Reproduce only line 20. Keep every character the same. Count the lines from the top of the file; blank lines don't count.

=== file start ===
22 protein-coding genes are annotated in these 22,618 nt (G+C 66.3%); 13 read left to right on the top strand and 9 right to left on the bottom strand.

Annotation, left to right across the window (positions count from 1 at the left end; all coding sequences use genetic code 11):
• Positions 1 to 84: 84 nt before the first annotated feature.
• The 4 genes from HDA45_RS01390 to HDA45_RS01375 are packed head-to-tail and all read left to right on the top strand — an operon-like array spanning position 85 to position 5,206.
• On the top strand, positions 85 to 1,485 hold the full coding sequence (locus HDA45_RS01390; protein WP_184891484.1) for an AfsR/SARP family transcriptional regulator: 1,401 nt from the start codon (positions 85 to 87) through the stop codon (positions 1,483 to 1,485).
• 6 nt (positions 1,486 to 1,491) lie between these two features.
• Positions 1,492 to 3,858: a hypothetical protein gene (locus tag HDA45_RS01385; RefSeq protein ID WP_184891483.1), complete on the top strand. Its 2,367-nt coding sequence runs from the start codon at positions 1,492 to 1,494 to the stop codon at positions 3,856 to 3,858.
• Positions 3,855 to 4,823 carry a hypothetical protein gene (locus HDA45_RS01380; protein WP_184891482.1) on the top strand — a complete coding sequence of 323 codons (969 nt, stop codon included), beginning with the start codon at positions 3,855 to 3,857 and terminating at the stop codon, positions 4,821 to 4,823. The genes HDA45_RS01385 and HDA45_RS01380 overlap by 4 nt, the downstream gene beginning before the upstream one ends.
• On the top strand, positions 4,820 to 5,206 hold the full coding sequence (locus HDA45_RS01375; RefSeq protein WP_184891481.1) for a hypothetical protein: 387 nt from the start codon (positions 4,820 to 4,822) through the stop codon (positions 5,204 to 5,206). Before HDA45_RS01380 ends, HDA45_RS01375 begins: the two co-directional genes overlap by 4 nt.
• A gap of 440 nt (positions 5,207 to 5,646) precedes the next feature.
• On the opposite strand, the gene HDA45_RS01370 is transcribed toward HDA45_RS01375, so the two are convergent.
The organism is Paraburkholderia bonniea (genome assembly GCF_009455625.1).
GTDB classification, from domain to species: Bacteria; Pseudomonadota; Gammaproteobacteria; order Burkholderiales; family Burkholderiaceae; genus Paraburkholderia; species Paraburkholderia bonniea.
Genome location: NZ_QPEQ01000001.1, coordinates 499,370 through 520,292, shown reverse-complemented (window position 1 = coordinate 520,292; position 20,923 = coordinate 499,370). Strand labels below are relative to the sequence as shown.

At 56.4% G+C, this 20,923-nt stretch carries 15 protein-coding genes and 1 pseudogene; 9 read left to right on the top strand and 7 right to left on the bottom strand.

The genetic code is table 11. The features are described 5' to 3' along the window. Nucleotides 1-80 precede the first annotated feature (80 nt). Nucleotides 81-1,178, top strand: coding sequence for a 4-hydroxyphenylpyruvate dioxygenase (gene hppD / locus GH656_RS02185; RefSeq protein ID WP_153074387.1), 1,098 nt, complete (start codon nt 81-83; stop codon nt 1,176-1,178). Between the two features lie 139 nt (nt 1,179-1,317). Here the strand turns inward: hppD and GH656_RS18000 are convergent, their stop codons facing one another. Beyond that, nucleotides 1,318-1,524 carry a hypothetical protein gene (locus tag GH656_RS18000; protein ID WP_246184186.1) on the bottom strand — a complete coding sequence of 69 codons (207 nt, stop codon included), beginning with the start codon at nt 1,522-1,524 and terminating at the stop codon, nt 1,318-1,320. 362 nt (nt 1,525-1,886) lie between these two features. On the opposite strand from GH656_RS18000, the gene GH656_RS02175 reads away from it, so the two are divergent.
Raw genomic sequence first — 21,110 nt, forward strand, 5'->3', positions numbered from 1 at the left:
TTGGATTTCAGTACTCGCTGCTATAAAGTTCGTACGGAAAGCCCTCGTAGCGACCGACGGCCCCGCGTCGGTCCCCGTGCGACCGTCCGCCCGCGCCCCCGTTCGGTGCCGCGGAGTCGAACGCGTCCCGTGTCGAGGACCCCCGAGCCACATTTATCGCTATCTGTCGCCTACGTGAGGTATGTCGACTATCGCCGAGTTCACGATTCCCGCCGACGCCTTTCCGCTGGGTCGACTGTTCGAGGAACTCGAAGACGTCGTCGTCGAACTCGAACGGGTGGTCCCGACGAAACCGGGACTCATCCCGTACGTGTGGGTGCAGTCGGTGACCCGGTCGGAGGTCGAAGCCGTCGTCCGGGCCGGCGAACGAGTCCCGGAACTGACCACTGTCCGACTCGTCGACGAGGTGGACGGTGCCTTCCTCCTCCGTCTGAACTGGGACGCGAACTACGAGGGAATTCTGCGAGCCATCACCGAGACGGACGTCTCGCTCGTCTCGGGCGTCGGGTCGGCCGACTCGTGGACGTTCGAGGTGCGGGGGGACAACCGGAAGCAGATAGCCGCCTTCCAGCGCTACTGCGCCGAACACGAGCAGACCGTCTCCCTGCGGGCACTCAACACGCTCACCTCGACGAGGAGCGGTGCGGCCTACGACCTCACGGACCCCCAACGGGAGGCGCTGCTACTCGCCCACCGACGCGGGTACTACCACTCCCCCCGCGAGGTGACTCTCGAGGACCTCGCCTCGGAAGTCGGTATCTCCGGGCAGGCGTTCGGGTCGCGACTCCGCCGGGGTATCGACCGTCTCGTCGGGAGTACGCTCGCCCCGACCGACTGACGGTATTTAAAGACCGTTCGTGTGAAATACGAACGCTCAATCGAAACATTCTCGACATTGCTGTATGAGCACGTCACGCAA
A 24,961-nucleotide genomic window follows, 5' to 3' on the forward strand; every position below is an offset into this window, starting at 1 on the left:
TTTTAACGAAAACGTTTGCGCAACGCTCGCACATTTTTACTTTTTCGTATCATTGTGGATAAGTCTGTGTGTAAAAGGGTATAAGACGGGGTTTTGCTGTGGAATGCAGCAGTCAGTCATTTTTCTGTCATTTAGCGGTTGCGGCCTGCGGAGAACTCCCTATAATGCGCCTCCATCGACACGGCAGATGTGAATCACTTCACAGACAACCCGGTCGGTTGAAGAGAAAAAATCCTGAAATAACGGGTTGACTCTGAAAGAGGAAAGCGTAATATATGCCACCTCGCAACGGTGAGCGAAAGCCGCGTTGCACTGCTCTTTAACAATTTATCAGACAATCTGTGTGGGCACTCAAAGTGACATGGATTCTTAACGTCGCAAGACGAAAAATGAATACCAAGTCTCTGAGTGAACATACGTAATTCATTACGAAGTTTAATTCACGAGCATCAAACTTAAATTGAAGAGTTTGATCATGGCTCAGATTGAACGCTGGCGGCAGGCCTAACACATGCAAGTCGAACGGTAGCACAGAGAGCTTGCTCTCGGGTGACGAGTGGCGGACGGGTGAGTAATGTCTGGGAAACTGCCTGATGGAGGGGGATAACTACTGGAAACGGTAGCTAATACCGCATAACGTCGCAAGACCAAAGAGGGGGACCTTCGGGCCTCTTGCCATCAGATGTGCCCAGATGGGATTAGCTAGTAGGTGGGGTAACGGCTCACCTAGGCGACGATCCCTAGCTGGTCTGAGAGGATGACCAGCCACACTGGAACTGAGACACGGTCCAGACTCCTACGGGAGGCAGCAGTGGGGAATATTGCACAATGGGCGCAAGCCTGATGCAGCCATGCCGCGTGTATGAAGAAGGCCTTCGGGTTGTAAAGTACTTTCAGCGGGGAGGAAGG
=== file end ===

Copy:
TTTTAACGAAAACGTTTGCGCAACGCTCGCACATTTTTACTTTTTCGTATCATTGTGGATAAGTCTGTGTGTAAAAGGGTATAAGACGGGGTTTTGCTGTGGAATGCAGCAGTCAGTCATTTTTCTGTCATTTAGCGGTTGCGGCCTGCGGAGAACTCCCTATAATGCGCCTCCATCGACACGGCAGATGTGAATCACTTCACAGACAACCCGGTCGGTTGAAGAGAAAAAATCCTGAAATAACGGGTTGACTCTGAAAGAGGAAAGCGTAATATATGCCACCTCGCAACGGTGAGCGAAAGCCGCGTTGCACTGCTCTTTAACAATTTATCAGACAATCTGTGTGGGCACTCAAAGTGACATGGATTCTTAACGTCGCAAGACGAAAAATGAATACCAAGTCTCTGAGTGAACATACGTAATTCATTACGAAGTTTAATTCACGAGCATCAAACTTAAATTGAAGAGTTTGATCATGGCTCAGATTGAACGCTGGCGGCAGGCCTAACACATGCAAGTCGAACGGTAGCACAGAGAGCTTGCTCTCGGGTGACGAGTGGCGGACGGGTGAGTAATGTCTGGGAAACTGCCTGATGGAGGGGGATAACTACTGGAAACGGTAGCTAATACCGCATAACGTCGCAAGACCAAAGAGGGGGACCTTCGGGCCTCTTGCCATCAGATGTGCCCAGATGGGATTAGCTAGTAGGTGGGGTAACGGCTCACCTAGGCGACGATCCCTAGCTGGTCTGAGAGGATGACCAGCCACACTGGAACTGAGACACGGTCCAGACTCCTACGGGAGGCAGCAGTGGGGAATATTGCACAATGGGCGCAAGCCTGATGCAGCCATGCCGCGTGTATGAAGAAGGCCTTCGGGTTGTAAAGTACTTTCAGCGGGGAGGAAGG